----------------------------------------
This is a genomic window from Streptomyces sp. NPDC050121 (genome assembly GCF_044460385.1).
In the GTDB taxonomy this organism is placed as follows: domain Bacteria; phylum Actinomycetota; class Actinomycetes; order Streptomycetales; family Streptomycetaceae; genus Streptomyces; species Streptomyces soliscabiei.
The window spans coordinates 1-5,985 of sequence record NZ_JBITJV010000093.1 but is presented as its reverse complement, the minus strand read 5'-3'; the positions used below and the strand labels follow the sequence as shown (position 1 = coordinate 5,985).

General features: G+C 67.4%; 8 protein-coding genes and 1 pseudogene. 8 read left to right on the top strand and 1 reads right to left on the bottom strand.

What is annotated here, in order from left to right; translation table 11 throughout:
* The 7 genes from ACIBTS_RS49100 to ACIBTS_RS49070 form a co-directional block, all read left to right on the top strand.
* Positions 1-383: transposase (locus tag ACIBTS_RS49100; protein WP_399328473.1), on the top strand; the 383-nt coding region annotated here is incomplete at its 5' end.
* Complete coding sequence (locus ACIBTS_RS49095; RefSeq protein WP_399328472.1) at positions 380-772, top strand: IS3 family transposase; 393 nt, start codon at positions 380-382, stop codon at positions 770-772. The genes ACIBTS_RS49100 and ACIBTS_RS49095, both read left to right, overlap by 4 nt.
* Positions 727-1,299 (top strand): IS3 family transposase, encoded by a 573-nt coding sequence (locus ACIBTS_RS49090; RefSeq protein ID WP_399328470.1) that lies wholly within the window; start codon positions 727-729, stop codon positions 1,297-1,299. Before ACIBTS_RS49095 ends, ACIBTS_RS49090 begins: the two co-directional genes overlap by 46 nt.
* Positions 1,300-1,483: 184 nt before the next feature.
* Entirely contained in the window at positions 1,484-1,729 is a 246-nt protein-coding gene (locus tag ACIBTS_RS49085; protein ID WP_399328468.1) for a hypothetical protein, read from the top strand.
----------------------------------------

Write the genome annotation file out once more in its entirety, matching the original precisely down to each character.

This is a genomic window from Streptomyces sp. NPDC050121 (genome assembly GCF_044460385.1).
In the GTDB taxonomy this organism is placed as follows: domain Bacteria; phylum Actinomycetota; class Actinomycetes; order Streptomycetales; family Streptomycetaceae; genus Streptomyces; species Streptomyces soliscabiei.
The window spans coordinates 1-5,985 of sequence record NZ_JBITJV010000093.1 but is presented as its reverse complement, the minus strand read 5'-3'; the positions used below and the strand labels follow the sequence as shown (position 1 = coordinate 5,985).

General features: G+C 67.4%; 8 protein-coding genes and 1 pseudogene. 8 read left to right on the top strand and 1 reads right to left on the bottom strand.

What is annotated here, in order from left to right; translation table 11 throughout:
* The 7 genes from ACIBTS_RS49100 to ACIBTS_RS49070 form a co-directional block, all read left to right on the top strand.
* Positions 1-383: transposase (locus tag ACIBTS_RS49100; protein WP_399328473.1), on the top strand; the 383-nt coding region annotated here is incomplete at its 5' end.
* Complete coding sequence (locus ACIBTS_RS49095; RefSeq protein WP_399328472.1) at positions 380-772, top strand: IS3 family transposase; 393 nt, start codon at positions 380-382, stop codon at positions 770-772. The genes ACIBTS_RS49100 and ACIBTS_RS49095, both read left to right, overlap by 4 nt.
* Positions 727-1,299 (top strand): IS3 family transposase, encoded by a 573-nt coding sequence (locus ACIBTS_RS49090; RefSeq protein ID WP_399328470.1) that lies wholly within the window; start codon positions 727-729, stop codon positions 1,297-1,299. Before ACIBTS_RS49095 ends, ACIBTS_RS49090 begins: the two co-directional genes overlap by 46 nt.
* Positions 1,300-1,483: 184 nt before the next feature.
* Entirely contained in the window at positions 1,484-1,729 is a 246-nt protein-coding gene (locus tag ACIBTS_RS49085; protein ID WP_399328468.1) for a hypothetical protein, read from the top strand.